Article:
10 Things to Know About Lymphatic Cording

Breast cancer patients are at risk for a host of comorbid diseases and unpleasant treatment side effects. The sheer number of potential health issues that could come up while you’re being treated for breast cancer is overwhelming, and it’s nearly impossible to know everything there is to know about them.

One of the lesser known side effects of breast cancer surgeries is known as lymphatic cording or axillary web syndrome. The list below will tell you everything you need to know about this painful and confounding condition—from how to know what it is to how to treat it and get on with your life.

Here are 10 important things you should know about lymphatic cording.

10. What causes lymphatic cording?

Lymphatic cording can be a result of a sentinel lymph node biopsy or an axillary lymph node dissection, both of which are surgeries performed on women with breast cancer that has spread to their lymph nodes. This condition can also sometimes occur in breast surgery patients who have not had any lymph nodes removed, simply due to the buildup of scar tissue in the chest area.

9. Why does this occur?

It is believed that lymphatic cording after a breast surgery is a result of the coagulation or solidification of lymph fluid following the damage or removal of lymph nodes in a particular area. The lymph fluid is left with no place to go and builds up in the area, causing swelling (known as lymphedema). Lymph fluid that stays in the area long enough to begin to solidify can cause lymphatic cording to occur.

8. What does it feel like?

Generally, lymphatic cording feels like a wire or cord in your arm that’s stretched a little too tight, causing discomfort or pain. It can extend for the entire length of your arm or perhaps only be felt in one particular area of the upper arm, generally the underside of the arm, just below the skin. It might feel like just one cord or several, and it could be painful and cause your arm movement to be restricted. Occasionally, lymphatic cording may appear in a breast surgery patient’s chest rather than in her arm.

7. Can you see lymphatic cording?

This condition is not always visible, but it often is. It generally appears as a raised area in the arm or chest.

6. When does it show up?

Lymphatic cording symptoms could appear anywhere from a few days to several months after your surgery. If at any point you think you feel the symptoms of lymphatic cording, talk to your doctor about what can be done to diagnose and treat it.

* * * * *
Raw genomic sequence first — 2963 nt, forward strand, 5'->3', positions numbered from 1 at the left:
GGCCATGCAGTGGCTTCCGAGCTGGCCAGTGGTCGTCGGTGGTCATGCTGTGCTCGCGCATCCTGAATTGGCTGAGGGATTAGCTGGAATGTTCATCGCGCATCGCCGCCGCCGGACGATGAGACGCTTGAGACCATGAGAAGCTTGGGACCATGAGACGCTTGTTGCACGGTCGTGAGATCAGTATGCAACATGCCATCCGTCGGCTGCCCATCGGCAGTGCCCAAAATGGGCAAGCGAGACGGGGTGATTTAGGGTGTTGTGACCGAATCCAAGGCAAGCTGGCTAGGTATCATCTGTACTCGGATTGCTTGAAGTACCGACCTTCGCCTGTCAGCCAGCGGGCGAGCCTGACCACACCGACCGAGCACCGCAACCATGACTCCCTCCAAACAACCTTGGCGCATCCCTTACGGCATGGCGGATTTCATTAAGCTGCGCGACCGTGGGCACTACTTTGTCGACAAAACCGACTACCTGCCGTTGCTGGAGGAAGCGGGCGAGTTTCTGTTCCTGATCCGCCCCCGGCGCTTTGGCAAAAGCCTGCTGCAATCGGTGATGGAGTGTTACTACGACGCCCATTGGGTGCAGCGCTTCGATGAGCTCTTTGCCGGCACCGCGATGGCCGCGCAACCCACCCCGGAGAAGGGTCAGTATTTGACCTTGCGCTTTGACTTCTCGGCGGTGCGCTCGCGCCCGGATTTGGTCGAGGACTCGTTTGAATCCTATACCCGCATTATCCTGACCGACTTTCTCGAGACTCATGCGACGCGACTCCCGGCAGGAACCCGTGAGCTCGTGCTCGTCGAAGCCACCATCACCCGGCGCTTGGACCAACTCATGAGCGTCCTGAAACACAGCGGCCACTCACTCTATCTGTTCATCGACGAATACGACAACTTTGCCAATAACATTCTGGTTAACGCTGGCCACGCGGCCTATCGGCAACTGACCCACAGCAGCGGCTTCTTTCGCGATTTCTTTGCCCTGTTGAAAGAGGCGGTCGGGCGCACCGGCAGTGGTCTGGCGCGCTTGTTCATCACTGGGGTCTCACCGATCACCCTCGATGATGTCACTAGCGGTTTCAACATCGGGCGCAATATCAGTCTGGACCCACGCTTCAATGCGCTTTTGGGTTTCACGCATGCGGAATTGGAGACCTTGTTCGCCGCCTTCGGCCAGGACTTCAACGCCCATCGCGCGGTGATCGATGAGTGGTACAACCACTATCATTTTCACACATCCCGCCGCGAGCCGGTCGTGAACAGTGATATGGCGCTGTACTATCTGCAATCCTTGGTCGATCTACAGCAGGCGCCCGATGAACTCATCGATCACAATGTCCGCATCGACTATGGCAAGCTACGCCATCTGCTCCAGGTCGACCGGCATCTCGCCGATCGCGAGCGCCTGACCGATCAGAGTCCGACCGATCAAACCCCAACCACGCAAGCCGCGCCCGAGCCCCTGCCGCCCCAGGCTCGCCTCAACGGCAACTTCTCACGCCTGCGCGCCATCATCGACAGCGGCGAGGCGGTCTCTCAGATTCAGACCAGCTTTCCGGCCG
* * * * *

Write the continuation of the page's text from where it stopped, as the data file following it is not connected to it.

5. Why haven’t I heard of this before?

Lymphatic cording is not a well researched condition, and experts are just starting to realize how common it is. Many breast cancer patients have not heard of lymphatic cording simply because there are so many other potential side effects to worry about and so many other health issues that breast cancer puts them at risk of. It’s also possible that you’ve heard of this condition by another name, such as axillary web syndrome.

4. How great is my risk?

Because this is one of the lesser known side effects of breast cancer surgeries, it is not as well researched as some other breast cancer-related health issues. It is believed that as many as 20 percent of women who have had a sentinel lymph node biopsy may develop this condition, and as many as 72 percent of women who have had an axillary lymph node dissection may suffer from it. Advanced age, the type of cancer, the extent of your surgery, and whether or not you had complications following surgery can all impact your risk of developing lymphatic cording.

3. Is there anything I can do to prevent it?

Yes. Lymphatic cording is not 100 percent preventable, but there are steps you can take to reduce your risk. If you know you will be undergoing a breast surgery soon, perform stretching and flexibility exercises before the procedure, and, with your doctor’s permission, as much as possible afterward.

Because lymphatic cording is related to lymphedema, be sure to also do what you can to prevent lymphedema, such as wearing a compression sleeve or practicing manual lymph drainage therapy.

2. Can this condition be treated?

Yes. If your main concern is the pain, rather than the cording itself, you may want to try over-the-counter or prescription pain relievers. Non-steroidal anti-inflammatory drugs (NSAIDs) tend to be helpful with treating the pain and discomfort in the arm, although they do little to get rid of the cording itself.

Physical therapy and massage therapy are some of the most common forms of treatment for lymphatic cording. You can work on your arm’s flexibility by doing stretching exercises. Petrissage, a special type of massage that involves carefully kneading the affected area, is also an effective treatment. Laser therapy may also be an option to break up the hardened tissue.

1. Will this go away?

Never fear. In most cases, with proper care and treatment, lymphatic cording will eventually clear up.

Everything you need to know about lymphedema: Click “Next” below!

Elizabeth Nelson is a wordsmith, an alumna of Aquinas College in Grand Rapids, a four-leaf-clover finder, and a grammar connoisseur. She has lived in west Michigan since age four but loves to travel to new (and old) places. In her free time, she. . . wait, what’s free time?